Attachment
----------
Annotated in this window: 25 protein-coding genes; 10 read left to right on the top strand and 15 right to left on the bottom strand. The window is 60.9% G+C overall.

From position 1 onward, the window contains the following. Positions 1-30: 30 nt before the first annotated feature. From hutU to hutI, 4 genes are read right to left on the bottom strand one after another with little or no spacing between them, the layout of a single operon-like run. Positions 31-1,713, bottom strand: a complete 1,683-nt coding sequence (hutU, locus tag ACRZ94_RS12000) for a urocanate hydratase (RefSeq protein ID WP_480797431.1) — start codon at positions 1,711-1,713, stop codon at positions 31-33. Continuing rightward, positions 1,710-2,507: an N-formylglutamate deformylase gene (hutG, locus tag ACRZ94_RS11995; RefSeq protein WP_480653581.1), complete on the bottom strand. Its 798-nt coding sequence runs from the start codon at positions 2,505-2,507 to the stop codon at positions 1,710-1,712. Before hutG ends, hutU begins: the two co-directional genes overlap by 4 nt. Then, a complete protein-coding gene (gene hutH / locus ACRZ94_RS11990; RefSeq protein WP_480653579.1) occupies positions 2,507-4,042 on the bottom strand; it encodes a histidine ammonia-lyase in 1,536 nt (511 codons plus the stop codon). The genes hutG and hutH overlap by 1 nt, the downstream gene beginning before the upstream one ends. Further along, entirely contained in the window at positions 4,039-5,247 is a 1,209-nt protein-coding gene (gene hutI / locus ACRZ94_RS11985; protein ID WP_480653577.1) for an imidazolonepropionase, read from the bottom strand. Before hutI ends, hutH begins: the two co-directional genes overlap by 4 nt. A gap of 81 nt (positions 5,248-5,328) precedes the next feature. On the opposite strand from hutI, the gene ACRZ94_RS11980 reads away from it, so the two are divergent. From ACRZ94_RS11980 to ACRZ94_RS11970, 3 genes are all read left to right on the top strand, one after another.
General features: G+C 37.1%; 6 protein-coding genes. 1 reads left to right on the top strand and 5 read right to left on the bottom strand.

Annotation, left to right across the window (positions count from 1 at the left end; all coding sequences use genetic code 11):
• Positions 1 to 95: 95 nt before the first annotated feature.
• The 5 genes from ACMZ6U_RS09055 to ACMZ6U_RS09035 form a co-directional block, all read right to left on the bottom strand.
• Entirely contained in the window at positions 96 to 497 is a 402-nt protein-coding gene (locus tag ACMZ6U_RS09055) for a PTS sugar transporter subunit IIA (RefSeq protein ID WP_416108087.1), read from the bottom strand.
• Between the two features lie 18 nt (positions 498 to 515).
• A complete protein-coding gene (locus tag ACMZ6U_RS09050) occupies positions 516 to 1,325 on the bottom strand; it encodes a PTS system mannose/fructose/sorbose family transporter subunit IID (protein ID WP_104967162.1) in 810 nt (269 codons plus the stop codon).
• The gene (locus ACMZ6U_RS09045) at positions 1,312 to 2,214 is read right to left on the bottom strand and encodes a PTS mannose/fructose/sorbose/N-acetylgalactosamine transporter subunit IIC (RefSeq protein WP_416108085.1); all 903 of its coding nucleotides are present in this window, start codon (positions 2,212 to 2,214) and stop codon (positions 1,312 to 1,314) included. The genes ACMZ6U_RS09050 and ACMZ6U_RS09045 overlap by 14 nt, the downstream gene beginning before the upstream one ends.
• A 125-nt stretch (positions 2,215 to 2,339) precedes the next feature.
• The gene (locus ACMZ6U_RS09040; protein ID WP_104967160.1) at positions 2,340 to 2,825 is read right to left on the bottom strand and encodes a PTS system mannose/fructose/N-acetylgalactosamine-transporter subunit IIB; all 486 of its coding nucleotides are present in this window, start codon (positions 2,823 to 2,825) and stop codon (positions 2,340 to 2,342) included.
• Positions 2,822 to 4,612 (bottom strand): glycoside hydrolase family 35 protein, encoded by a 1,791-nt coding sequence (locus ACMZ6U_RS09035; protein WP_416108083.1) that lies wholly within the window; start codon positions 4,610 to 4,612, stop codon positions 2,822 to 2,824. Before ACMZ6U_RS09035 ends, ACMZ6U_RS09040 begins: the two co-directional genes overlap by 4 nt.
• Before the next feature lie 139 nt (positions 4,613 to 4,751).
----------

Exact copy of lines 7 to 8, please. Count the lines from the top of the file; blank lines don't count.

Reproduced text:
• Entirely contained in the window at positions 96 to 497 is a 402-nt protein-coding gene (locus tag ACMZ6U_RS09055) for a PTS sugar transporter subunit IIA (RefSeq protein ID WP_416108087.1), read from the bottom strand.
• Between the two features lie 18 nt (positions 498 to 515).